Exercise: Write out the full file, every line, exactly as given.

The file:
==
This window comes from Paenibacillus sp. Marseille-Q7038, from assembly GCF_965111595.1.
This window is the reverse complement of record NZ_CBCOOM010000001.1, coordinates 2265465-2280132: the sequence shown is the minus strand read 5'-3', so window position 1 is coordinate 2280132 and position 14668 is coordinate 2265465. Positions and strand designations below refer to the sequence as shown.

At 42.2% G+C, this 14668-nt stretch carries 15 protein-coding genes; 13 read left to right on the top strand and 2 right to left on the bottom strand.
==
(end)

This window comes from Paenibacillus sp. Marseille-Q7038, from assembly GCF_965111595.1.
This window is the reverse complement of record NZ_CBCOOM010000001.1, coordinates 2265465-2280132: the sequence shown is the minus strand read 5'-3', so window position 1 is coordinate 2280132 and position 14668 is coordinate 2265465. Positions and strand designations below refer to the sequence as shown.

At 42.2% G+C, this 14668-nt stretch carries 15 protein-coding genes; 13 read left to right on the top strand and 2 right to left on the bottom strand.